Regional bank stocks have had a challenging period over the last 16 months. Since June 2018, the S&P Regional Banks Select Industry Index declined by 18% and trailed the S&P 500 Index by 27%.
During this time, the median bank in this index increased earnings by 10%. Banks are expected to continue to grow earnings going forward. Using Regions Financial (or “RF”) as an example of a generic regional bank, RF’s forward price-to-earnings (“P/E”) multiple has declined from 13.6x to 9.5x. On a price-to-tangible book (“P/TB”) basis, RF’s multiple has declined from 2.1x to 1.4x. This type of decline in valuation is consistent across RF’s peers.
We believe there are three main drivers for the poor performance of regional banks:
1) Change in the outlook for future interest rates,
2) Negative sentiment regarding the economy leading to credit risk fears, and
3) Poor relative strength in a stock market driven increasingly by momentum.
While we see the merits of each of these issues, we also believe there are several positive factors that offset these negatives such as continued easing of regulatory environment, strong capital discipline within the industry, and a prolonged economic cycle due to the lack of imbalances in the banking industry. Also, we believe market sentiment around regional bank stocks will change when the Fed signals it is done cutting rates.
We like sifting through industries that have gone through tough periods in the stock market, especially ones with which we are familiar. We like to look at companies that had the worst stock price performance to see if there are fundamental reasons for the declines or whether the stock prices are down in sympathy with the rest of the group.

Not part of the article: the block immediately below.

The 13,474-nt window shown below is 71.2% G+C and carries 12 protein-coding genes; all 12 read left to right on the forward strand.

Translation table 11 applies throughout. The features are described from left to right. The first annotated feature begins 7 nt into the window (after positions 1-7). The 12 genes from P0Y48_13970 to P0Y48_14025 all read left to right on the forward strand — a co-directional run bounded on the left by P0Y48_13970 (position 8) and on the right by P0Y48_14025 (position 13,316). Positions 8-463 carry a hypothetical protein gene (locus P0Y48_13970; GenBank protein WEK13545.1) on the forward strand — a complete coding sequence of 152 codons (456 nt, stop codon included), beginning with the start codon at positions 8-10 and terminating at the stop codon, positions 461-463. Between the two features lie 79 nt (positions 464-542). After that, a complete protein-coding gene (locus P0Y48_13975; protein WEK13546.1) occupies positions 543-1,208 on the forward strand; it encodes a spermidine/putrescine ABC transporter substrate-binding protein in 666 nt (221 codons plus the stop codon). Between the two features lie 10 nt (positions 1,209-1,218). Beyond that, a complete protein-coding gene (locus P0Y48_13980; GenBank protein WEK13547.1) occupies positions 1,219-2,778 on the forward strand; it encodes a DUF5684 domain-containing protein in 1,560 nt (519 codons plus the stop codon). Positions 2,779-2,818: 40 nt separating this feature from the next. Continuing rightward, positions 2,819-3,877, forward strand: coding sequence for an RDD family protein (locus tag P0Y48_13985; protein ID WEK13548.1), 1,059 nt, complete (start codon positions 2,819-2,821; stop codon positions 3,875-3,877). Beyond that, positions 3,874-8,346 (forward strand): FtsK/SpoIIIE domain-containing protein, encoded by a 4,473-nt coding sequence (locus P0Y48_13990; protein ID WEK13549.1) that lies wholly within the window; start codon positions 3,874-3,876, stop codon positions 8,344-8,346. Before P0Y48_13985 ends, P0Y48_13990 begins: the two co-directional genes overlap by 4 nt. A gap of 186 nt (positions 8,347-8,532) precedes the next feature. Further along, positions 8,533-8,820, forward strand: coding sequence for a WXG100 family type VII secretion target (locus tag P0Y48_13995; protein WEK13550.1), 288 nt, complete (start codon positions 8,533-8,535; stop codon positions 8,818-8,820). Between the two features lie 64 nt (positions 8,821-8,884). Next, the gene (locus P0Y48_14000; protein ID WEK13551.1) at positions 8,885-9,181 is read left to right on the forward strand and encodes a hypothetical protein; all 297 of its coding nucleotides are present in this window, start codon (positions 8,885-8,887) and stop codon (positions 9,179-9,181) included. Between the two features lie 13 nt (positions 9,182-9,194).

In this new era of the stock market being driven by exchange-traded funds (or “ETFs”) and momentum, we think stocks with individually good investment cases get driven to levels where they are mispriced when they are included in a sector or industry that is out-of-favor with stock market investors. One area that we currently think is mispriced is a group of banks that had high levels of organic growth over the past 5 to 10 years. We call this group of banks “Growth Banks”.
The 14 Growth Banks grouped together share some similar characteristics. They have demonstrated the ability to grow organically. They have all grown deposits per share by at least 9% over the past 5 years. Their stock market valuations have declined dramatically since June 2018. The banks in this group trade at 25% to 50% discount to their historical median valuations. These banks range in market capitalization value (or “market cap(s)”) between $1 billion and $10 billion. We prefer smaller banks like the members of this group because they can grow faster.